nep-pub New Economics Papers
on Public Finance
Issue of 2012‒01‒03
nine papers chosen by
Kwang Soo Cheong
Johns Hopkins University

  1. Fiscal Stimulus and Distortionary Taxation By Thorsten Drautzburg; Harald Uhlig
  2. Optimal Piecewise Linear Income Taxation By Patricia Apps; Ngo Van Long; Ray Rees
  3. Income tax evasion dynamics: Evidence from an agent-based econophysics model By Pickhardt, Michael; Seibold, Goetz
  4. Optimal tax enforcement under prospect theory By Gwenola Trotin; Amedeo Piolatto
  5. Quality of taxation and the crisis: Tax shifts from a growth perspective By Doris Prammer
  6. The effect of debt tax benefits on firm investment decisions By Addessi, William; Saltari, Enrico
  7. Optimal Government Size and Economic Growth in France (1871-2008) : An explanation by the State and Market Failures. By François Facchini; Mickaël Melki
  8. The elasticity of taxable income of high earners: Evidence from Hungary By Áron Kiss; Pálma Mosberger
  9. Measuring intra-generational and inter-generational redistribution in the reformed Italian social security system By Carlo Mazzaferro; Marcello Morciano

  1. By: Thorsten Drautzburg (University of Chicago - Department of Economics); Harald Uhlig (University of Chicago - Department of Economics)
    Abstract: We quantify the fiscal multipliers in response to the American Recovery and Reinvestment Act (ARRA) of 2009. We extend the benchmark Smets-Wouters (2007) New Keynesian model, allowing for credit-constrained households, the zero lower bound, government capital and distortionary taxation. The posterior yields modestly positive short-run multipliers around 0.52 and modestly negative long-run multipliers around -0.42. The multiplier is sensitive to the fraction of transfers given to credit-constrained households, the duration of the zero lower bound and the capital. The stimulus results in negative welfare effects for unconstrained agents. The constrained agents gain, if they discount the future substantially.
    Keywords: Fiscal Stimulus; New Keynesian model; liquidity trap; zero lower bound; fiscal multiplier
    JEL: E62 E63 E65 H20 H62
    Date: 2011–05
  2. By: Patricia Apps; Ngo Van Long; Ray Rees
    Abstract: Given its signiÖcance in practice, piecewise linear taxation has received relatively little attention in the literature. This paper o§ers a simple and transparent analysis of its main characteristics. We fully characterize optimal tax parameters for the cases in which budget sets are convex and nonconvex respectively. A numerical analysis of a discrete version of the model shows the circumstances under which each of these cases will hold as a global optimum. We Önd that, given plausible parameter values and wage distributions, the globally optimal tax system is convex, and marginal rate progressivity increases with rising inequality.
    Keywords: piecewise linear; income; taxation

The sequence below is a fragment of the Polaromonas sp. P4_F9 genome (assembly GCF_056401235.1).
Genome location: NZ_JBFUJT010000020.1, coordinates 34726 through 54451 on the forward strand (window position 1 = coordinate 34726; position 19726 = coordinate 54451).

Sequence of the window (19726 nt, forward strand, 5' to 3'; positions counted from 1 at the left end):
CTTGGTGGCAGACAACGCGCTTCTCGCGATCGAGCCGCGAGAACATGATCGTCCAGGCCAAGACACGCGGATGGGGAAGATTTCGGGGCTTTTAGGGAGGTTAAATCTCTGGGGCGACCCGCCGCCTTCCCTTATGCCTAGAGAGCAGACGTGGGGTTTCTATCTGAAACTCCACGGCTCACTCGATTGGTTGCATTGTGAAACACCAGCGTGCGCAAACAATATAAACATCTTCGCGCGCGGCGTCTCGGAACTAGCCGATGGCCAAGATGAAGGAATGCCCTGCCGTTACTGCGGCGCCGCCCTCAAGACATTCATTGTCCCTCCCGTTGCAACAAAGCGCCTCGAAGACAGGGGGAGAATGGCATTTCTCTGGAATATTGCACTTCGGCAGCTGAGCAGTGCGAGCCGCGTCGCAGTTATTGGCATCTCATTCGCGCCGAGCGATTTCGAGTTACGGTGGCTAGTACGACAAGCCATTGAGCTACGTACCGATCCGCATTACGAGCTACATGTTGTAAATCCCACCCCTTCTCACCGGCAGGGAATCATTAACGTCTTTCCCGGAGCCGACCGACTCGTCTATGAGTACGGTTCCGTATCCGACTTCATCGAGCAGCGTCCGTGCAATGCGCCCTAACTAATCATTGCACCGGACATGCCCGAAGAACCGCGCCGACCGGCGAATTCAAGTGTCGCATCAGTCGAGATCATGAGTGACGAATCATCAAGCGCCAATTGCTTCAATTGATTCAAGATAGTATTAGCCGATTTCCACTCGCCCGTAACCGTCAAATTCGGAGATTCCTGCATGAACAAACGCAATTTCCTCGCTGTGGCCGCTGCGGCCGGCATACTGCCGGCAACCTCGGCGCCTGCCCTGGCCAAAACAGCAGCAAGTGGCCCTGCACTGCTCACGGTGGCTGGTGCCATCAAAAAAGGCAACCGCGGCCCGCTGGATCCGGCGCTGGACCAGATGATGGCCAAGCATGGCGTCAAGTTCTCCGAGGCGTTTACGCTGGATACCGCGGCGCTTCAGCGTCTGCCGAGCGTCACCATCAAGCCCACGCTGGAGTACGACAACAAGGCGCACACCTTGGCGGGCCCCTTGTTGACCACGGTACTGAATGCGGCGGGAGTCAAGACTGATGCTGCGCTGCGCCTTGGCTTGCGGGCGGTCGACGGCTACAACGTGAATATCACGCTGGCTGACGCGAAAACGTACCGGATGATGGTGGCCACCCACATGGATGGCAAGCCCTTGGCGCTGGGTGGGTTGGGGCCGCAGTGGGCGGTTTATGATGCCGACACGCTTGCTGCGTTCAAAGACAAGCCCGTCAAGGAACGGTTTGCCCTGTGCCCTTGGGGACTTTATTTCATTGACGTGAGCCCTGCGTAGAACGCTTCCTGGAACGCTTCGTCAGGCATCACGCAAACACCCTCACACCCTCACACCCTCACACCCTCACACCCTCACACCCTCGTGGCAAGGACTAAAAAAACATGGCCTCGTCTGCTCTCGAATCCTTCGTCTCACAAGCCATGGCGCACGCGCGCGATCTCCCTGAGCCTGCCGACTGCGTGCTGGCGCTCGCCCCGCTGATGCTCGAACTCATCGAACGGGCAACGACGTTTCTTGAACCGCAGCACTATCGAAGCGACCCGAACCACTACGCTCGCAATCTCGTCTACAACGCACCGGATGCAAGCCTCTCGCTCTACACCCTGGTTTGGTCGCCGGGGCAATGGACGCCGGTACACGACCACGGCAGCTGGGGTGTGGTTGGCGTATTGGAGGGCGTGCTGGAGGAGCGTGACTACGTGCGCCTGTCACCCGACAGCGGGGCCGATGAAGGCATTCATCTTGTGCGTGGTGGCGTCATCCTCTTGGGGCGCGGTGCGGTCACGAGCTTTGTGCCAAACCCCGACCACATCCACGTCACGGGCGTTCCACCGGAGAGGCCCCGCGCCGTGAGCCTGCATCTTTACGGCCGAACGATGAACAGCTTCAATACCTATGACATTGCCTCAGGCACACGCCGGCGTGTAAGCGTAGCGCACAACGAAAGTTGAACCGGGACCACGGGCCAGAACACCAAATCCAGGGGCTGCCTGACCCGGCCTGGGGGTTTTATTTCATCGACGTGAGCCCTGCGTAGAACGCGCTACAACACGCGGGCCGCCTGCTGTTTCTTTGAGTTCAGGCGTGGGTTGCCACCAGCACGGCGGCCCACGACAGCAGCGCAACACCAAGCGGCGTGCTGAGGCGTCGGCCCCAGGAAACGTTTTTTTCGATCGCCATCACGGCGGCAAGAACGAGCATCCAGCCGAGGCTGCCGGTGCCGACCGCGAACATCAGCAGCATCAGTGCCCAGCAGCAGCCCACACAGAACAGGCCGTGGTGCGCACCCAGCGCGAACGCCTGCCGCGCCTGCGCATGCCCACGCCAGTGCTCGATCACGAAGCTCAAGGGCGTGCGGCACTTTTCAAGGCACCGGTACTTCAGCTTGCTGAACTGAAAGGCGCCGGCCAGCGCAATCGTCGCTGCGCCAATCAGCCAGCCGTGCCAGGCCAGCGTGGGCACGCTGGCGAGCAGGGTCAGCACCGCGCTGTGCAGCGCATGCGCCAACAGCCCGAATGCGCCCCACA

JEL: H21 H31 J22
    Date: 2011–12
  3. By: Pickhardt, Michael; Seibold, Goetz
    Abstract: We analyze income tax evasion dynamics in a standard model of statistical mechanics, the Ising model of ferromagnetism. However, in contrast to previous research, we use an inhomogeneous multi-dimensional Ising model where the local degrees of freedom (agents) are subject to a specific social temperature and coupled to external fields which govern their social behavior. This new modeling frame allows for analyzing large societies of four different and interacting agent types. As a second novelty, our model may reproduce results from agent-based models that incorporate standard Allingham and Sandmo tax evasion features as well as results from existing two-dimensional Ising based tax evasion models. We then use our model for analyzing income tax evasion dynamics under different enforcement scenarios and point to some policy implications. --
    Keywords: tax evasion,tax compliance,Ising Model,econophysics,numerical simulation
    JEL: H26 O17 C15
    Date: 2011
  4. By: Gwenola Trotin (EQUIPPE); Amedeo Piolatto (Universidad de Alicante)
    Abstract: Prospect Theory (PT) has become the most credited alternative to Expected Utility Theory (EUT) as a theory of decision under uncertainty. This paper characterizes the optimal income tax and audit schemes under tax evasion, when taxpayers behave as predicted by PT. We show that the standard EUT results keep holding under PT, under even weaker conditions. Under fair assumptions on the reference income and on the utility function of taxpayers, we show that the optimal audit probability function is non-increasing and the optimal tax function is nondecreasing and concave.
    Keywords: Tax evasion; Income tax enforcement; Prospect theory
    JEL: D81 H26 K42
    Date: 2011–12
  5. By: Doris Prammer (European Commission)
    Abstract: One aim of consolidation after the crisis on the taxation side is to curb growth as little as possible. Economic literature suggests that some tax systems are more conducive to growth, in particular those relying on consumption, environmental and property taxation. This paper reflects on behavioural responses of economic agents to taxation and reviews the literature on the impact of tax structures on growth. Furthermore, it analyses the tax structure in the EU-27 Member States and assess if the crises has triggered a move towards tax systems more conducive to growth.